Another graph generated by Watts sheds further light on the complete dataset. The worst of the wildfires occurred during the 1930–1941 “Dust Bowl” era and again during the 1976–1978 drought in the West. Meanwhile, 1982–1983 saw a “super El Nino” that soaked the western states, causing 1983 to have the fewest and least-destructive wildfires on record. After that, wildfire and acreage counts naturally increased, but thus far they have seldom approached most of the pre-1983 counts and have been far below the counts from the peak years of that era.

Watts traces the history of the NIFC’s public statements on the pre-1983 data and finds a curious pattern: Since Watts’ publicization of the data’s death blow to the claim that “global warming” causes wildfires, the NIFC has cast increasing doubt on the reliability of the older data to the point that it now claims said data is so bad it cannot be posted publicly.

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Deadly California Wildfire Was Ignited To Cover Up A Murder, Sheriff Says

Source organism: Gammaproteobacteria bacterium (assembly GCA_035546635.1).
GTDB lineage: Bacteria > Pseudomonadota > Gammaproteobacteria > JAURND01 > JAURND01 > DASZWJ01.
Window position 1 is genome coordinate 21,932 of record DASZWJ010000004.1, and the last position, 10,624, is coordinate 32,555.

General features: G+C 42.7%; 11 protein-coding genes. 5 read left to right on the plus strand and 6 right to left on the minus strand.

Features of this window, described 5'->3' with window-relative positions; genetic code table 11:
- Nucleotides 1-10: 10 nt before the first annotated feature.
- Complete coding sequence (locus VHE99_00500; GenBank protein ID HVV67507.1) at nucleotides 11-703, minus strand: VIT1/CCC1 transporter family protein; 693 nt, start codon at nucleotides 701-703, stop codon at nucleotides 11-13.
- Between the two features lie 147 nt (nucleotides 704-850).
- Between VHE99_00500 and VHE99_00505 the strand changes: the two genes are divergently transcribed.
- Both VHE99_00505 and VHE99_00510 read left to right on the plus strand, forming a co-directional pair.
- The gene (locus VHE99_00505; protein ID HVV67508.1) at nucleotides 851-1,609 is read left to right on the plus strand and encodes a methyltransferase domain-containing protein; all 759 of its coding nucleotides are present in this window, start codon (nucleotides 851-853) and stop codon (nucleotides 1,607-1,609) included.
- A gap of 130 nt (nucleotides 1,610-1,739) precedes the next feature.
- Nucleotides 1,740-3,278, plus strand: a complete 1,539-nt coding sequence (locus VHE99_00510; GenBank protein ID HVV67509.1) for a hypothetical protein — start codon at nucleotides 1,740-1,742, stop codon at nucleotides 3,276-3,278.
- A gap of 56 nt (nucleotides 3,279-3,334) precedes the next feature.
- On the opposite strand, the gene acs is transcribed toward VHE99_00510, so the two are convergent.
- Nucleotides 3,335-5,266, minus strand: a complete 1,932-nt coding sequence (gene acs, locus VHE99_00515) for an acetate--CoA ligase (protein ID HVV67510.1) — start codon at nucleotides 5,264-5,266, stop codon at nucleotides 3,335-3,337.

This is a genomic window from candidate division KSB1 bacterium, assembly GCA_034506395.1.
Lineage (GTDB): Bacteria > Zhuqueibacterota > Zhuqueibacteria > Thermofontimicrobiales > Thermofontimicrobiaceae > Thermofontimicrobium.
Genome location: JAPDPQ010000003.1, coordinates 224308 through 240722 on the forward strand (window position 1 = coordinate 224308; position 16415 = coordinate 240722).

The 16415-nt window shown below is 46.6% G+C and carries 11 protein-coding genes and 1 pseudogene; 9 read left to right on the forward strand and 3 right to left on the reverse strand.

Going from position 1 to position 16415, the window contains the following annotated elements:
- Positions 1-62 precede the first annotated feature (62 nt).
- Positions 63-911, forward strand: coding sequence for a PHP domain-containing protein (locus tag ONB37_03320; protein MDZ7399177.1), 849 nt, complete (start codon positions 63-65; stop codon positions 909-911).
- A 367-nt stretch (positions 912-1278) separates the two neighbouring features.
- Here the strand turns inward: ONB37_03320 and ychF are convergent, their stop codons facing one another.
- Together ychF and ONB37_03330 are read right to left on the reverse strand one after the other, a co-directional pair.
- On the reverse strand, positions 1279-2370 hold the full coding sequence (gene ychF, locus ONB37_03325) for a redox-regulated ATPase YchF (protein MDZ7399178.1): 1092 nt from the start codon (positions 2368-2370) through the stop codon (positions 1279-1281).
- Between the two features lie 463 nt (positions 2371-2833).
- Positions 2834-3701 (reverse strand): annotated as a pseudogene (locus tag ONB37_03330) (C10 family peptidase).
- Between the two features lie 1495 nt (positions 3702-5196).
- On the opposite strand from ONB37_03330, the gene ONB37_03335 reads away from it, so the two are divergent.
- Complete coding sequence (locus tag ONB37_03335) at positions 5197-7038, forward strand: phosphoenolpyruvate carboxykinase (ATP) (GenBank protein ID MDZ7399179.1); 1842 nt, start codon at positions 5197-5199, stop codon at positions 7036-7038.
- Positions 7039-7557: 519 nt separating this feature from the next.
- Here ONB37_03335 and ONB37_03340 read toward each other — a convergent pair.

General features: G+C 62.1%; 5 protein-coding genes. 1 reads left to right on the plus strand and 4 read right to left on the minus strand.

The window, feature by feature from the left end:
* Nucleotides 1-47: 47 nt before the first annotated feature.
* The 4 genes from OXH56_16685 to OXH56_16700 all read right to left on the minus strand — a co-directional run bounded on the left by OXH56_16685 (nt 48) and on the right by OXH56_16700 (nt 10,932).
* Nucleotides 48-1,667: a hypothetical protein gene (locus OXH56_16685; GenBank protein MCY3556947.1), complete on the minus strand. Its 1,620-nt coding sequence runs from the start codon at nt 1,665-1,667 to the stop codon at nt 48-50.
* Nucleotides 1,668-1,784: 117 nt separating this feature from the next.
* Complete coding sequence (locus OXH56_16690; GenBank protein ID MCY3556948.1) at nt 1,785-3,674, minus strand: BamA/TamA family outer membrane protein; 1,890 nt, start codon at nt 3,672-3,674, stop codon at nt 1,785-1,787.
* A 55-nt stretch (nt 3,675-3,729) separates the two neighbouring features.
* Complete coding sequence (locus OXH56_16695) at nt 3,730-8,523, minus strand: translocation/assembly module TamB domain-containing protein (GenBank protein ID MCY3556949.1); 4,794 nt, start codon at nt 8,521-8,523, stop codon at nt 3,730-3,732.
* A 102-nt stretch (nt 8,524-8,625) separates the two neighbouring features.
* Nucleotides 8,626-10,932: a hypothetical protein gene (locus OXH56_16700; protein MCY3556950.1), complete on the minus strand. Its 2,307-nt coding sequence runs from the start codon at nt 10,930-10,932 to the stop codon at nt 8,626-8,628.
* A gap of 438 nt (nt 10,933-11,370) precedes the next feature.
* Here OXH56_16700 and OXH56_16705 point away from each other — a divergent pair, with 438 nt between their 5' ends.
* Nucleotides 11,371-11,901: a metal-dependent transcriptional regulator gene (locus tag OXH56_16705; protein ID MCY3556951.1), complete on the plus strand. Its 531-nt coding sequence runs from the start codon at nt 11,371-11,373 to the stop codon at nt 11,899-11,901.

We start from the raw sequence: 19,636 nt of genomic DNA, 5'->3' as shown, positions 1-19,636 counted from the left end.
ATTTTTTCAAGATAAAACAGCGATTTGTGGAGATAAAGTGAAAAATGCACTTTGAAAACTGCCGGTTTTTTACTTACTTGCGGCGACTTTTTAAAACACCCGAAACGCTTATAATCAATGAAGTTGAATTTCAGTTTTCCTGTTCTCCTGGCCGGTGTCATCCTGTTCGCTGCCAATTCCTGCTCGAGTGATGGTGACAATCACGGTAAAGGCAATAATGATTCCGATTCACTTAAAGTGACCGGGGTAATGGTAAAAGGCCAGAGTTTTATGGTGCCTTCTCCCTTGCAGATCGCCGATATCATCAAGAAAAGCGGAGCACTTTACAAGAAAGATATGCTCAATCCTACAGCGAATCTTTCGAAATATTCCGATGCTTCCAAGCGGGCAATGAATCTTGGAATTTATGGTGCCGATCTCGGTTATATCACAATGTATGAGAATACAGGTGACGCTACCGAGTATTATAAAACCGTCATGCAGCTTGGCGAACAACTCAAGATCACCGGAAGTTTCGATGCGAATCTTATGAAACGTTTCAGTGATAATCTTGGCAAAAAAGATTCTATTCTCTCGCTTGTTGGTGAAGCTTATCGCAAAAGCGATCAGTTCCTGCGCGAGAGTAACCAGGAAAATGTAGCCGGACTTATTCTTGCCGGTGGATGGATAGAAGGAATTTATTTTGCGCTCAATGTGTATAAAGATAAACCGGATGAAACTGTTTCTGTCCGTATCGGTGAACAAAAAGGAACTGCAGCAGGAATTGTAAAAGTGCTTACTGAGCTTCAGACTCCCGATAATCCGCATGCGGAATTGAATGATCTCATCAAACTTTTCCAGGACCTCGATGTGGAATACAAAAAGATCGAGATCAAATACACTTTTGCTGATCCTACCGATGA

A Northern California blaze in 2020 that became part of one of the biggest and deadliest wildfires in state history was deliberately set to cover up the murder of a woman, officials have revealed. Now the suspect in that killing is also facing charges in the deaths of two fire victims.

Victor Serriteno, 29, of Vacaville, has been in prison awaiting trial in the death of 32-year-old Priscilla Castro, who vanished while on a date with him in August 2020. Her burned body was found the following month near Lake Berryessa in Solano County, about 60 miles west of Sacramento. 

“Based on an extensive eight-month-long investigation, we believe Serriteno deliberately set the Markley Fire in an attempt to conceal his crime,” Solano County Sheriff Tom Ferrara said at a news conference Wednesday.

The deaths of 82-year-old Douglas Mai and 64-year-old Leon “James” Bone, whose bodies were found near where Castro’s body was discovered, had been blamed on the Markley fire. Those two deaths have now been classified as homicides.

The 30,000-acre Markley Fire merged with other wildfires to become part the massive LNU Lightning Complex blaze, one of the largest ever in California. It burned 363,000 acres, killing six people and destroying 1,500 homes and other buildings.